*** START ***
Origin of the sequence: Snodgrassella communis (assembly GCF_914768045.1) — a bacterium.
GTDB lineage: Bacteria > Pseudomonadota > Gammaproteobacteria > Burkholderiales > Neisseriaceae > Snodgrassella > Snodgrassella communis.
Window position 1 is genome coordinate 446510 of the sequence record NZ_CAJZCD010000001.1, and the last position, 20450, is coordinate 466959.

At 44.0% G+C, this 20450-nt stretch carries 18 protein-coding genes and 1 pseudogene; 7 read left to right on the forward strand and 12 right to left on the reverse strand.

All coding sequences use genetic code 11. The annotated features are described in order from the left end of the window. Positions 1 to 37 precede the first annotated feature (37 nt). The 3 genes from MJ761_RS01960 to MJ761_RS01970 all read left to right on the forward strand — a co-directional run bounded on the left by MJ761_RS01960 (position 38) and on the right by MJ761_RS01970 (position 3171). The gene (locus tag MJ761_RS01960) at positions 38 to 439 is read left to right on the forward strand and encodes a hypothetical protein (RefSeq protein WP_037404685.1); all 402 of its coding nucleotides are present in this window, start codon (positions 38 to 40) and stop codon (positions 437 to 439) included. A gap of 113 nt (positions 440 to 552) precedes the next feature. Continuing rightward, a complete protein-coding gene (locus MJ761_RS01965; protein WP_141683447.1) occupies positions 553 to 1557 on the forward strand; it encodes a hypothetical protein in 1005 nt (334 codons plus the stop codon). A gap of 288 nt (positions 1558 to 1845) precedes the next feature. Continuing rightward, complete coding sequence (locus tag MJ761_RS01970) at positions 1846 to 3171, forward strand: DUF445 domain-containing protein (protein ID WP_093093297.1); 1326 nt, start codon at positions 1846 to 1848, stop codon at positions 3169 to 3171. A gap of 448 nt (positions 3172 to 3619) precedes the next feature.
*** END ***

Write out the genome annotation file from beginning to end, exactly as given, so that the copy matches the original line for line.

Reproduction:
Origin of the sequence: Snodgrassella communis (assembly GCF_914768045.1) — a bacterium.
GTDB lineage: Bacteria > Pseudomonadota > Gammaproteobacteria > Burkholderiales > Neisseriaceae > Snodgrassella > Snodgrassella communis.
Window position 1 is genome coordinate 446510 of the sequence record NZ_CAJZCD010000001.1, and the last position, 20450, is coordinate 466959.

At 44.0% G+C, this 20450-nt stretch carries 18 protein-coding genes and 1 pseudogene; 7 read left to right on the forward strand and 12 right to left on the reverse strand.

All coding sequences use genetic code 11. The annotated features are described in order from the left end of the window. Positions 1 to 37 precede the first annotated feature (37 nt). The 3 genes from MJ761_RS01960 to MJ761_RS01970 all read left to right on the forward strand — a co-directional run bounded on the left by MJ761_RS01960 (position 38) and on the right by MJ761_RS01970 (position 3171). The gene (locus tag MJ761_RS01960) at positions 38 to 439 is read left to right on the forward strand and encodes a hypothetical protein (RefSeq protein WP_037404685.1); all 402 of its coding nucleotides are present in this window, start codon (positions 38 to 40) and stop codon (positions 437 to 439) included. A gap of 113 nt (positions 440 to 552) precedes the next feature. Continuing rightward, a complete protein-coding gene (locus MJ761_RS01965; protein WP_141683447.1) occupies positions 553 to 1557 on the forward strand; it encodes a hypothetical protein in 1005 nt (334 codons plus the stop codon). A gap of 288 nt (positions 1558 to 1845) precedes the next feature. Continuing rightward, complete coding sequence (locus tag MJ761_RS01970) at positions 1846 to 3171, forward strand: DUF445 domain-containing protein (protein ID WP_093093297.1); 1326 nt, start codon at positions 1846 to 1848, stop codon at positions 3169 to 3171. A gap of 448 nt (positions 3172 to 3619) precedes the next feature.